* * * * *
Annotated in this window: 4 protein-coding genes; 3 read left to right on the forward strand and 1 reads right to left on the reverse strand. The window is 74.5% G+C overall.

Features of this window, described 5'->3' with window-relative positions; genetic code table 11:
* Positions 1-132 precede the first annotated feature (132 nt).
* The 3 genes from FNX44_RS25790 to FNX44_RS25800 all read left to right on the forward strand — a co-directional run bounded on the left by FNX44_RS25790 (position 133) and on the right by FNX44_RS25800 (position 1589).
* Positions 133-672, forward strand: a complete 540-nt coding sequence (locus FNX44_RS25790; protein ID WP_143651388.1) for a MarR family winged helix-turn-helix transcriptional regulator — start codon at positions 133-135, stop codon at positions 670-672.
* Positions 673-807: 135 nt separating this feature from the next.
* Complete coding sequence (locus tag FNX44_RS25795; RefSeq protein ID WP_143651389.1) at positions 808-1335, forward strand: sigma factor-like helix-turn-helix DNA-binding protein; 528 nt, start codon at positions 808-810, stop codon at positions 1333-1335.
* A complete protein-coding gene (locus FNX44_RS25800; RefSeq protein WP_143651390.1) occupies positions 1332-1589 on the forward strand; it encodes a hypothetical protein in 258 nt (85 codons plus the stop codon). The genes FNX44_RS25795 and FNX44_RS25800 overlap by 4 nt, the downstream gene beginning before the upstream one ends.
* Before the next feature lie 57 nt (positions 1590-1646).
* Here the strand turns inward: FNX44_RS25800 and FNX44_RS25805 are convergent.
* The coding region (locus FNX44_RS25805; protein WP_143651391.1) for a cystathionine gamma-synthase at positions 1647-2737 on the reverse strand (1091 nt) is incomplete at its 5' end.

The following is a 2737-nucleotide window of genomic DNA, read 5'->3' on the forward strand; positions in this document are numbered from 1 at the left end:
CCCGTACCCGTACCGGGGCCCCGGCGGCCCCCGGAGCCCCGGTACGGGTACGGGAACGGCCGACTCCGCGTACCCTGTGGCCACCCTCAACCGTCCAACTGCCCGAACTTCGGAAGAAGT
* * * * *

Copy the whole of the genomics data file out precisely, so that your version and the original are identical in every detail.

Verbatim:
Annotated in this window: 4 protein-coding genes; 3 read left to right on the forward strand and 1 reads right to left on the reverse strand. The window is 74.5% G+C overall.

Features of this window, described 5'->3' with window-relative positions; genetic code table 11:
* Positions 1-132 precede the first annotated feature (132 nt).
* The 3 genes from FNX44_RS25790 to FNX44_RS25800 all read left to right on the forward strand — a co-directional run bounded on the left by FNX44_RS25790 (position 133) and on the right by FNX44_RS25800 (position 1589).
* Positions 133-672, forward strand: a complete 540-nt coding sequence (locus FNX44_RS25790; protein ID WP_143651388.1) for a MarR family winged helix-turn-helix transcriptional regulator — start codon at positions 133-135, stop codon at positions 670-672.
* Positions 673-807: 135 nt separating this feature from the next.
* Complete coding sequence (locus tag FNX44_RS25795; RefSeq protein ID WP_143651389.1) at positions 808-1335, forward strand: sigma factor-like helix-turn-helix DNA-binding protein; 528 nt, start codon at positions 808-810, stop codon at positions 1333-1335.
* A complete protein-coding gene (locus FNX44_RS25800; RefSeq protein WP_143651390.1) occupies positions 1332-1589 on the forward strand; it encodes a hypothetical protein in 258 nt (85 codons plus the stop codon). The genes FNX44_RS25795 and FNX44_RS25800 overlap by 4 nt, the downstream gene beginning before the upstream one ends.
* Before the next feature lie 57 nt (positions 1590-1646).
* Here the strand turns inward: FNX44_RS25800 and FNX44_RS25805 are convergent.
* The coding region (locus FNX44_RS25805; protein WP_143651391.1) for a cystathionine gamma-synthase at positions 1647-2737 on the reverse strand (1091 nt) is incomplete at its 5' end.

The following is a 2737-nucleotide window of genomic DNA, read 5'->3' on the forward strand; positions in this document are numbered from 1 at the left end:
CCCGTACCCGTACCGGGGCCCCGGCGGCCCCCGGAGCCCCGGTACGGGTACGGGAACGGCCGACTCCGCGTACCCTGTGGCCACCCTCAACCGTCCAACTGCCCGAACTTCGGAAGAAGT